Rather than addressing the barriers, such as patriarchal values, that limit women’s choices, those in international development train women in a few gendered, low-income fields, such as tailoring, hairdressing or catering, and the result is saturated markets. The rationale is that skills training will lead to the development of independent businesses, but it ignores the lack of viability of small enterprises within northern Uganda’s fragile economy.
An abundance of research indicates that when women do indeed get empowered financially, their gains are taken by their husbands or they are beaten for being “stubborn” and “spoiled.” Rather than empowering women, it’s time to educate men.
In his viral TED Talk, Jackson Katz, an expert on media and masculinities and gender-based violence, does not ask why women experience so much abuse; instead he questions the socialization of men. Similarly, in addition to training girls on how to avoid sexual assault, an NGO in Kenya developed the “No Means No” program, which also educates young boys about how to respect girls.
NGOs need to work with established women’s groups, governments and communities to address patriarchal values, increase opportunities for women and create a climate that supports the growth and equality of women. I propose a five-step approach, based on my research.
First, understand the political, social, cultural and historical contexts and the barriers to improving the welfare of women, and then tackle those systems.
Second, ask the women what they need. Don’t assume what they need or give them what you’ve got — give them what they tell you they need; work with them and then give them ownership of the initiative.
Third, educate boys and men to prevent them from beating, raping, abandoning, abducting and marginalizing girls and women.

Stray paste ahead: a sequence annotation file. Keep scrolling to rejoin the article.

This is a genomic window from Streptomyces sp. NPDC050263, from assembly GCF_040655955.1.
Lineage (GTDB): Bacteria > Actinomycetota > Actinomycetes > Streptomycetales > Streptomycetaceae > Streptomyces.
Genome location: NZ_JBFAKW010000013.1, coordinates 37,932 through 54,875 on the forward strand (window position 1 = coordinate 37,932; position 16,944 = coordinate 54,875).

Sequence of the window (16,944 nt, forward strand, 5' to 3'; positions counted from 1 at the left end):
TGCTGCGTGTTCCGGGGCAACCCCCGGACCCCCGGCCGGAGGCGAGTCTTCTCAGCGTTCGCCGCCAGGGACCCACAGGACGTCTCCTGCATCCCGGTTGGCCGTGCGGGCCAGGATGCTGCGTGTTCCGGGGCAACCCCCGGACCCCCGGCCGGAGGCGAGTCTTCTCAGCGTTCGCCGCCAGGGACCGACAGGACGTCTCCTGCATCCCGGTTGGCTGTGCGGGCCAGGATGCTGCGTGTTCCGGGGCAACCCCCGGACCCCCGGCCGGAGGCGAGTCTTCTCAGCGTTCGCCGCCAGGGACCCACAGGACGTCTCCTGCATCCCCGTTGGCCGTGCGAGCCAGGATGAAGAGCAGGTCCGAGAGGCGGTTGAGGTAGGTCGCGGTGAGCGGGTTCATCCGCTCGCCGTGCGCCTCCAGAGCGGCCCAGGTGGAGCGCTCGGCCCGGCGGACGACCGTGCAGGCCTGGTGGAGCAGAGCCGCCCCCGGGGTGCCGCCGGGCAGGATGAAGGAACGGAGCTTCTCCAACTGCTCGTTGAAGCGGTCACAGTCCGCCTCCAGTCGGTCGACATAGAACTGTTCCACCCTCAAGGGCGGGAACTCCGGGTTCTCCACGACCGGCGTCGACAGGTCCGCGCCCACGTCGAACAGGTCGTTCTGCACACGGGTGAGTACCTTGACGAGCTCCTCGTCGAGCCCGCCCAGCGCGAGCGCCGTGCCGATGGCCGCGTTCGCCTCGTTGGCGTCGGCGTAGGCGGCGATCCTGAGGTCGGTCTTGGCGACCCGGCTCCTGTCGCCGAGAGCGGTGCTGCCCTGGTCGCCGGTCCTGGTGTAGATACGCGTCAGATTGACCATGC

Fourth, measure the results. Finally, report on what worked and did not work, so we don’t keep wasting millions of taxpayer dollars on projects that have little or no impact.
After getting training in human rights, reproductive health and vocational skills, all of which aimed to empower, the Ugandan women profiled above continue to live in poverty and are not working in their fields. Lamaro did leave her husband, and she created a business selling vegetables at the market. Akello was kicked out of her home by her husband and in-laws. Nine months later, she finally found a job and now cleans up hospital waste 12 hours a day. Adoch’s boyfriend left her right before she was diagnosed as HIV-positive. She cannot find work but has access to free medication.
These women told me that they are striving to be “independent, inspirational women” and that their fervent hope is that their children will have a better life. It is their determination, faith and strength — perhaps enhanced by the work of NGOs — that enable these women to face another day.
Michelle Savard is a PhD candidate in the Department of Education at Concordia University. Her research examines the barriers to the reintegration of formerly abducted young mothers in northern Uganda.